The purpose of screening is early diagnosis and treatment. Screening tests are given to people without current symptoms, but who may be at high risk for certain diseases or conditions.
Although doctors usually ask about eating and exercise during exams, there are no national screening guidelines for eating disorders. However, the annual
National Eating Disorders Association
is sponsored by a number of prestigious organizations, including the American Psychiatric Association, American Psychological Association, American Academy of Pediatrics, and National Collegiate Athletic Association. The program incorporates educational materials, a short screening questionnaire, and post-questionnaire follow up by a knowledgeable eating disorders counselor.
Examples of questions from the screening questionnaire include:
- Are you terrified about being overweight?
- Have you gone on eating binges where you feel you may not be able to stop?
- Do you feel extremely guilty after eating?
- Do you vomit or have the impulse to vomit after meals?
- Do you feel that food controls your life?
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Eating disorders. National Institute of Mental Health website. Available at:
http://www.nimh.nih.gov/health/topics/eating-disorders/index.shtml. Updated February 2016. Accessed May 18, 2016.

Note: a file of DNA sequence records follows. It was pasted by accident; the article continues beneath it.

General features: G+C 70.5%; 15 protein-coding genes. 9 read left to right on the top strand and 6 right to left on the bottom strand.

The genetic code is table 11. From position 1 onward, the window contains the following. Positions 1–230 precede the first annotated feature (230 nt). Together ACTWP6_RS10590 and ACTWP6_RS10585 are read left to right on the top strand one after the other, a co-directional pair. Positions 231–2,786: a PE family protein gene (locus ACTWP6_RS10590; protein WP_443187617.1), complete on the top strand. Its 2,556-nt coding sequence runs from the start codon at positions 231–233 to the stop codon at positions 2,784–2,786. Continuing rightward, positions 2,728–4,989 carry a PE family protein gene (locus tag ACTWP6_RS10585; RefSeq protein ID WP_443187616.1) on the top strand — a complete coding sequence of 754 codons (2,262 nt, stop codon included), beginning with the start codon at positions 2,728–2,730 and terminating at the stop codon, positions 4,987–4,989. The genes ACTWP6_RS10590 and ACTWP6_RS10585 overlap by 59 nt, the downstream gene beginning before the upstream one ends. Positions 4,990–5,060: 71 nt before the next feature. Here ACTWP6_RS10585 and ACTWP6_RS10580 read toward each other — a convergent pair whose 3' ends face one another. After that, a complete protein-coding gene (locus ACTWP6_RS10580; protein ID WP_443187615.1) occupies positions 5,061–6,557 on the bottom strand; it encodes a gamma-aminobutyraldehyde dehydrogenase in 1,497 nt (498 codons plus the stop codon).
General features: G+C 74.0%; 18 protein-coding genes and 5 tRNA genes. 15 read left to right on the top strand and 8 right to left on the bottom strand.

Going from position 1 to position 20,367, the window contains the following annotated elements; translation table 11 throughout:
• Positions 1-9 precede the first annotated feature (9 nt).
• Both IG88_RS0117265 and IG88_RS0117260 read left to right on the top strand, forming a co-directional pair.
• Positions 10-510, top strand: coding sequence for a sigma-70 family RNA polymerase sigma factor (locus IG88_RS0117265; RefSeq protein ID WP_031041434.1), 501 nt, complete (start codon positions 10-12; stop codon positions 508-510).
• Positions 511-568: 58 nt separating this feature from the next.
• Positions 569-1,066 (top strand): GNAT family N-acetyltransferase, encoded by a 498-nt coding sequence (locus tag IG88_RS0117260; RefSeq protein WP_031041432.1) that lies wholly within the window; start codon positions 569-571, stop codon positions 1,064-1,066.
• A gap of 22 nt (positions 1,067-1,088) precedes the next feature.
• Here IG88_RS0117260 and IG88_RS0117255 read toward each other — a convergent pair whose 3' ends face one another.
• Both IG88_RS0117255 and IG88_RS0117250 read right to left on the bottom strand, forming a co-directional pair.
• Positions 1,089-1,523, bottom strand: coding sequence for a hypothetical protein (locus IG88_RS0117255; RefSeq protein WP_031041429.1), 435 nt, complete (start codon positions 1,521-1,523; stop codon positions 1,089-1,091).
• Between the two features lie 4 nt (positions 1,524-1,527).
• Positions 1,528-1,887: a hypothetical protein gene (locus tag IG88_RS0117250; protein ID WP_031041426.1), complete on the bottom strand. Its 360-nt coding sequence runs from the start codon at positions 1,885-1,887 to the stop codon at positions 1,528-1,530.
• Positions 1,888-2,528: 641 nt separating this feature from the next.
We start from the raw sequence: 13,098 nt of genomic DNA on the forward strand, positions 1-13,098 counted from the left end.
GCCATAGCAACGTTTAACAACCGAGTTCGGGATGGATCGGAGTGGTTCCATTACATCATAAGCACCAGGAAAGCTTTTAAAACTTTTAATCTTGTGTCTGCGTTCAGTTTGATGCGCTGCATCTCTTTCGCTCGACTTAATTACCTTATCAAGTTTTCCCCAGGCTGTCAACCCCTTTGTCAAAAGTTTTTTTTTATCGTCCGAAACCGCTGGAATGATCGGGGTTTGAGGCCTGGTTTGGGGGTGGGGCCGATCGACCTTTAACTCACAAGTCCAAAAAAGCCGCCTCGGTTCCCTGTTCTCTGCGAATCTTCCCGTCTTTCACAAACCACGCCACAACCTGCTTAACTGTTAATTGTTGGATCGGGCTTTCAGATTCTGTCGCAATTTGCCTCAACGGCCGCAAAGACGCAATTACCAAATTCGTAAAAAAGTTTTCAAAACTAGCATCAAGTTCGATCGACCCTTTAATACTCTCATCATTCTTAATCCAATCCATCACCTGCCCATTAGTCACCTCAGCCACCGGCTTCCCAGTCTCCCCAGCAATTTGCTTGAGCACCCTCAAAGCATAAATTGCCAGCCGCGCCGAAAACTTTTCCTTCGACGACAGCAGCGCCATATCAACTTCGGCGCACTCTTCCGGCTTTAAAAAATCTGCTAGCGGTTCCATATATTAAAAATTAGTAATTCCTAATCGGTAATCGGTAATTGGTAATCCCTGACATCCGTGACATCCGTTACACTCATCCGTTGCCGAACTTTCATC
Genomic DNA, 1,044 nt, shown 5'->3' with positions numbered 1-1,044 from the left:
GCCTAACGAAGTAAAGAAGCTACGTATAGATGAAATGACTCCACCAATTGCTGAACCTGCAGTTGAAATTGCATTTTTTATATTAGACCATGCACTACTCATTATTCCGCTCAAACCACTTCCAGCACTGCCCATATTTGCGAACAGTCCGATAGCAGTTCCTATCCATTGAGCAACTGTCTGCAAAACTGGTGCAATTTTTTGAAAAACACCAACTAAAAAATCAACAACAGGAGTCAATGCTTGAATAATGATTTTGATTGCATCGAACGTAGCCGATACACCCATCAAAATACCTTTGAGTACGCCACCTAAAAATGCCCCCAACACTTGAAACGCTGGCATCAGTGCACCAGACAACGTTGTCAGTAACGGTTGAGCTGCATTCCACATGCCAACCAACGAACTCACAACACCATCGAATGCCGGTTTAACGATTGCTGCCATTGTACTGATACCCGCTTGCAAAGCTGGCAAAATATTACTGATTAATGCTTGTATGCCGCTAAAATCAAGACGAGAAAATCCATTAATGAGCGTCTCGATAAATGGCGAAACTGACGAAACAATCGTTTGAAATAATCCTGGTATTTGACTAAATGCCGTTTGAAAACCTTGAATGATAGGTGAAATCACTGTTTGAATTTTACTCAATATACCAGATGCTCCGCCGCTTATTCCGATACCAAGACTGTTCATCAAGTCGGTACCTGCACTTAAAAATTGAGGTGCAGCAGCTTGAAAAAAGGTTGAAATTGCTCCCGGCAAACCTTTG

Favaro A, Santonastaso P.
Construction and validation of a new screening questionnaires for eating disorders: the inventory for the screening of eating disorders/(ISED).
Epidemiol Psychiatr Soc. 2000;9(1):26-35.
McNulty KY, Adams CH, Anderson JM, Affenito SG.
Development and validation of a screening tool to identify eating disorders in female athletes.
J Am Diet Assoc.
National Eating Disorders Screening Program. Screening for Mental Health website. Available at:
Accessed May 18, 2016.
Perry L, Morgan J, Reid F, et al.
Screening for symptoms of eating disorders: reliability of the SCOFF screening tool with written compared to oral delivery.
Int J Eat Disord. 2002;32(4):466-472.
Last reviewed May 2016 by Michael Woods, MD
Please be aware that this information is provided to supplement the care provided by your physician. It is neither intended nor implied to be a substitute for professional medical advice. CALL YOUR HEALTHCARE PROVIDER IMMEDIATELY IF YOU THINK YOU MAY HAVE A MEDICAL EMERGENCY. Always seek the advice of your physician or other qualified health provider prior to starting any new treatment or with any questions you may have regarding a medical condition.
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